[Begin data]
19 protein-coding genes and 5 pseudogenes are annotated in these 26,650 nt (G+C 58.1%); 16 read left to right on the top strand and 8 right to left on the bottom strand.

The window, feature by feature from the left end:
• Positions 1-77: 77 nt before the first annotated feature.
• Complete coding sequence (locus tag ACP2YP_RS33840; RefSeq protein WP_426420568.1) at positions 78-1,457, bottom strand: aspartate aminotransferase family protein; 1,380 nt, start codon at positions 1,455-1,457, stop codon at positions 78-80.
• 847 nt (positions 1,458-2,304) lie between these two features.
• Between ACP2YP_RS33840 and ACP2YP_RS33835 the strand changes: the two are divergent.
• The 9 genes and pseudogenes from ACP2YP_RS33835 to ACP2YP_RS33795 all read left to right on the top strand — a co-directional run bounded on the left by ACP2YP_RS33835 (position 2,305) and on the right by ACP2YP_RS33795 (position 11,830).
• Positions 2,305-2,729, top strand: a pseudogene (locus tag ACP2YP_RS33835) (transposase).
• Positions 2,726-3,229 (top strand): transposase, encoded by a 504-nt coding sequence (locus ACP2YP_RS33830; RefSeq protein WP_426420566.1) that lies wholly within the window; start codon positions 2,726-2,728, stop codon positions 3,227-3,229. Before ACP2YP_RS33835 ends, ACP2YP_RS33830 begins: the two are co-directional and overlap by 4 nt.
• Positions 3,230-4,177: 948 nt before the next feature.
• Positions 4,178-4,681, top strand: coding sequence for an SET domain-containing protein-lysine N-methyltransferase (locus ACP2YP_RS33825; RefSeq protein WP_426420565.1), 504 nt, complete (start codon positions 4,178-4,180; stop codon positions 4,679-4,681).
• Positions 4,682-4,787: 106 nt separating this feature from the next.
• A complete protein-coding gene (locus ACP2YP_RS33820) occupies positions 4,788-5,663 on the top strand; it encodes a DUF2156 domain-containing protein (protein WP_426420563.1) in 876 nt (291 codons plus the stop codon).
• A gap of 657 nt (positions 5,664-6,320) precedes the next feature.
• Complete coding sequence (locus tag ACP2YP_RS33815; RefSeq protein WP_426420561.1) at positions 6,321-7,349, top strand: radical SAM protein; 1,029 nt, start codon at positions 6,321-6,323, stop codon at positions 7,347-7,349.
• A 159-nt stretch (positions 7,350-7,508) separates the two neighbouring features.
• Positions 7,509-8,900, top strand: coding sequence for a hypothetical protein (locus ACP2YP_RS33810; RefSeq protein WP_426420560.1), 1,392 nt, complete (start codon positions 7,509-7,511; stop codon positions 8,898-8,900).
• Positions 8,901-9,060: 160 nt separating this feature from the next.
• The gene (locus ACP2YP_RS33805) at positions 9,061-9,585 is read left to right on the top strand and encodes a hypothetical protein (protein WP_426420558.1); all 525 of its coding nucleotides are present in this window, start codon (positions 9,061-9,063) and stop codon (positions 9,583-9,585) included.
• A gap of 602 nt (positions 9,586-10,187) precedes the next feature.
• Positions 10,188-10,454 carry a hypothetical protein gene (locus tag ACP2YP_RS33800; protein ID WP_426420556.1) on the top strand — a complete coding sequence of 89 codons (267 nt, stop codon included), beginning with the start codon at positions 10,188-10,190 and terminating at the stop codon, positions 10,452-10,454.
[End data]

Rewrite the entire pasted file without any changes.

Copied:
19 protein-coding genes and 5 pseudogenes are annotated in these 26,650 nt (G+C 58.1%); 16 read left to right on the top strand and 8 right to left on the bottom strand.

The window, feature by feature from the left end:
• Positions 1-77: 77 nt before the first annotated feature.
• Complete coding sequence (locus tag ACP2YP_RS33840; RefSeq protein WP_426420568.1) at positions 78-1,457, bottom strand: aspartate aminotransferase family protein; 1,380 nt, start codon at positions 1,455-1,457, stop codon at positions 78-80.
• 847 nt (positions 1,458-2,304) lie between these two features.
• Between ACP2YP_RS33840 and ACP2YP_RS33835 the strand changes: the two are divergent.
• The 9 genes and pseudogenes from ACP2YP_RS33835 to ACP2YP_RS33795 all read left to right on the top strand — a co-directional run bounded on the left by ACP2YP_RS33835 (position 2,305) and on the right by ACP2YP_RS33795 (position 11,830).
• Positions 2,305-2,729, top strand: a pseudogene (locus tag ACP2YP_RS33835) (transposase).
• Positions 2,726-3,229 (top strand): transposase, encoded by a 504-nt coding sequence (locus ACP2YP_RS33830; RefSeq protein WP_426420566.1) that lies wholly within the window; start codon positions 2,726-2,728, stop codon positions 3,227-3,229. Before ACP2YP_RS33835 ends, ACP2YP_RS33830 begins: the two are co-directional and overlap by 4 nt.
• Positions 3,230-4,177: 948 nt before the next feature.
• Positions 4,178-4,681, top strand: coding sequence for an SET domain-containing protein-lysine N-methyltransferase (locus ACP2YP_RS33825; RefSeq protein WP_426420565.1), 504 nt, complete (start codon positions 4,178-4,180; stop codon positions 4,679-4,681).
• Positions 4,682-4,787: 106 nt separating this feature from the next.
• A complete protein-coding gene (locus ACP2YP_RS33820) occupies positions 4,788-5,663 on the top strand; it encodes a DUF2156 domain-containing protein (protein WP_426420563.1) in 876 nt (291 codons plus the stop codon).
• A gap of 657 nt (positions 5,664-6,320) precedes the next feature.
• Complete coding sequence (locus tag ACP2YP_RS33815; RefSeq protein WP_426420561.1) at positions 6,321-7,349, top strand: radical SAM protein; 1,029 nt, start codon at positions 6,321-6,323, stop codon at positions 7,347-7,349.
• A 159-nt stretch (positions 7,350-7,508) separates the two neighbouring features.
• Positions 7,509-8,900, top strand: coding sequence for a hypothetical protein (locus ACP2YP_RS33810; RefSeq protein WP_426420560.1), 1,392 nt, complete (start codon positions 7,509-7,511; stop codon positions 8,898-8,900).
• Positions 8,901-9,060: 160 nt separating this feature from the next.
• The gene (locus ACP2YP_RS33805) at positions 9,061-9,585 is read left to right on the top strand and encodes a hypothetical protein (protein WP_426420558.1); all 525 of its coding nucleotides are present in this window, start codon (positions 9,061-9,063) and stop codon (positions 9,583-9,585) included.
• A gap of 602 nt (positions 9,586-10,187) precedes the next feature.
• Positions 10,188-10,454 carry a hypothetical protein gene (locus tag ACP2YP_RS33800; protein ID WP_426420556.1) on the top strand — a complete coding sequence of 89 codons (267 nt, stop codon included), beginning with the start codon at positions 10,188-10,190 and terminating at the stop codon, positions 10,452-10,454.